Being a Politician in the Hudson Valley Can be Humiliating
If you're thinking of ever running for local office, you should know that the job can be kind of cringy sometimes.
You have to hand it to our local politicians. Not only do they have to deal with ungrateful constituents who are NEVER happy, but they're also subject to some pretty ridiculous situations.
Case in point: This morning I was scrolling through my Twitter feed when I stumbled across a video featuring Dutchess County Executive, Marc Molinaro and New York State Senator, Sue Serino. A poorly crafted video shows the "dynamic duo" answering their phones and transforming into a pair of superheroes to plug an upcoming comic con. The politicians jump into the frame yelling "We're here to save the day!"
It's something you'd expect from a hacky morning radio DJ like myself, not a couple of highly respected politicians. Watching the video made me wonder why all of our local politicians seem to be forced into doing so many cheesy things like this. When pitched the idea of dressing up as dollar store superheroes, I would think the possibility of snarky Facebook comments alone ("hey, the Republicans are finally wearing masks!") would be enough of a reason to make a hard pass.
But no, these local politicians continue to have a great sense of humor and do whatever they need to stay in the public view. Just this week, Molinaro was seen slinging milkshakes at the fair, handing out burgers to passing cars at a drive-up picnic, attending a sack race at Bowdoin Park and throwing out the first pitch at a baseball game. It's got to be an exhausting schedule.
Serino also has a full calendar of events that she appears at every year. I think I actually see her more than some relatives of mine. Sometimes I guess it can be hard to remember where you actually are. I remember seeing the state senator at a local German club's annual Oktoberfest celebration a few years ago. For some reason, she was asked to address the crowd of elderly Germans dressed in lederhosen. When she grabbed the mike, Serino loudly proclaimed, "My name is Sue Serino. They call me S.S. You all know what S.S. means, right?" There were crickets. The last thing you want to ask a huge gathering of Germans about is the "S.S." I wasn't quite sure where this was going, but then without missing a beat, Serino launched into the punchline; "S.S. stands for short but sweet.. cheers!" and she was out. Since then I've heard the senator use that line dozens of times. It's pretty effective when you don't really have anything to say at an awkward event, but probably not at a place that's trying to forget about the whole nazi thing. I will admit, the collective sigh of relief from everyone assembled under the Oktoberfest tent was pretty amusing.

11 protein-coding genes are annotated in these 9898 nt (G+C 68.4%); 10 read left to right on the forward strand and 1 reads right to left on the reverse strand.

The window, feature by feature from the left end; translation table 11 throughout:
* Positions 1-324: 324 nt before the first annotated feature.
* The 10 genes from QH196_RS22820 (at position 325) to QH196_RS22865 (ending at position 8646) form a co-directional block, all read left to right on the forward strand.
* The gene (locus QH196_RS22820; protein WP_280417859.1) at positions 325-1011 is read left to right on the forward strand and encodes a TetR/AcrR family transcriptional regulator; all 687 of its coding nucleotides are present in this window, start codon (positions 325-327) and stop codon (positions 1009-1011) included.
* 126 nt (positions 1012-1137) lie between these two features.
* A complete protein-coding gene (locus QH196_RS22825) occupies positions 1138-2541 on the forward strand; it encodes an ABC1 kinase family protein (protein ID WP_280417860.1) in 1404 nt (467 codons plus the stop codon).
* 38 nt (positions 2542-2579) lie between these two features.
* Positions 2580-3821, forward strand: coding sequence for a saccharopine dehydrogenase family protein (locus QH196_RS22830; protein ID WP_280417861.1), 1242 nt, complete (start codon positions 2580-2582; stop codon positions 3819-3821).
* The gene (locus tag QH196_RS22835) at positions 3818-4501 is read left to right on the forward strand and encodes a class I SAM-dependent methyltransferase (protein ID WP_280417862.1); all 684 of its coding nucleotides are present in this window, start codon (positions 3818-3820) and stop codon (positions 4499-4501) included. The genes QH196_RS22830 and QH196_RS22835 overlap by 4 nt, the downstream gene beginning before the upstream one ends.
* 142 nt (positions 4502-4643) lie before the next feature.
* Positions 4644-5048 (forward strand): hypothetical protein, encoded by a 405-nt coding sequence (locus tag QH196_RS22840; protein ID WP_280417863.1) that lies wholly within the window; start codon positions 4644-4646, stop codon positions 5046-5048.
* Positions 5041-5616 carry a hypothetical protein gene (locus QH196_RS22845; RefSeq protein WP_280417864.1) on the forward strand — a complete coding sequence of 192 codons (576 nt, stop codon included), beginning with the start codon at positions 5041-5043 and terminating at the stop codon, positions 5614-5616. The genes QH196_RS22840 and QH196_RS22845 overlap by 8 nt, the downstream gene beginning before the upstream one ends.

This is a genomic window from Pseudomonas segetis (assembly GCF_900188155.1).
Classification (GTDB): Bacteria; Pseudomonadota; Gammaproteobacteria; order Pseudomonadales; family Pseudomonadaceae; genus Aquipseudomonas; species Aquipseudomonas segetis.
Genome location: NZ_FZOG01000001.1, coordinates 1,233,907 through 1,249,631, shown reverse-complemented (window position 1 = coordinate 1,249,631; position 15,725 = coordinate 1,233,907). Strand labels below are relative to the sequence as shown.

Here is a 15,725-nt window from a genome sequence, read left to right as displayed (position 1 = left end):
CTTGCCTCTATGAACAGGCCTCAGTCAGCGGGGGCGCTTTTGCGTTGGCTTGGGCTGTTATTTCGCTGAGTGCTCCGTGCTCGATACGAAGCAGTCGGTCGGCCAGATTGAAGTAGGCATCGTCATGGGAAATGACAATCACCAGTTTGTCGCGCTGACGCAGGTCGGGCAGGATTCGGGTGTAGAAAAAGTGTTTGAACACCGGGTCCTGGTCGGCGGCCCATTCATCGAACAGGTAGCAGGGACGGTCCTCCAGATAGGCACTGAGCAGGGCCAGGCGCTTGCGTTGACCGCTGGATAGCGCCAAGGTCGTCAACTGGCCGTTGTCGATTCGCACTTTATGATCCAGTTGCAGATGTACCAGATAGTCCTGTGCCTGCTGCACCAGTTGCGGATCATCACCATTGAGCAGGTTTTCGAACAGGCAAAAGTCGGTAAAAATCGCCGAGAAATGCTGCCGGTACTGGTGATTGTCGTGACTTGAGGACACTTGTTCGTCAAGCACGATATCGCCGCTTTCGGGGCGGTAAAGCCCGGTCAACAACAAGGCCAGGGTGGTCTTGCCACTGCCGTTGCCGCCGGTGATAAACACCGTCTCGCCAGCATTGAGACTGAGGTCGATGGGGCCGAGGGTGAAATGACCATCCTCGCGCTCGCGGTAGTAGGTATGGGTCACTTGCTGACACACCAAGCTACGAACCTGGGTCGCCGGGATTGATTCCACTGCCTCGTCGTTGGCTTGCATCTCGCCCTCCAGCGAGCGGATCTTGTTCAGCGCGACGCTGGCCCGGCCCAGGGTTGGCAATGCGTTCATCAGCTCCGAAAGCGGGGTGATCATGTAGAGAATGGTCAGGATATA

Most people like to think that being a successful politician comes down to making good decisions for the voters, earning their trust and getting things done. But sadly, in the Hudson Valley, it seems to be more about putting up the most lawn signs and showing up at wacky events. But before you go blaming our hard-working politicians for this you should realize that it's not them, but you. Yes, this is totally our fault.
I'm pretty sure the politicians who work hard to make the Hudson Valley a better place. would rather spend time battling COVID, fighting for veterans and passing meaningful legislation than pretending to have fun watching a bunch of kids play the kazoo for 20 minutes. But the truth of it is that the majority of voters have no idea what our politicians stand for, let alone who they even are. We know way more about where national candidates fall on the issues than even the names of many local politicians. Voter turnout for local races is usually pretty pathetic compared to national elections, and that's sad because it's these local politicians who are the ones that do the work that really affects our daily lives, not those "celebrities" in Washington.
So, the next time you see a mayor, town board member or state senator forced to dance around at a car wash with an employee dressed in a dog costume, go over and say thanks. They're doing it for you.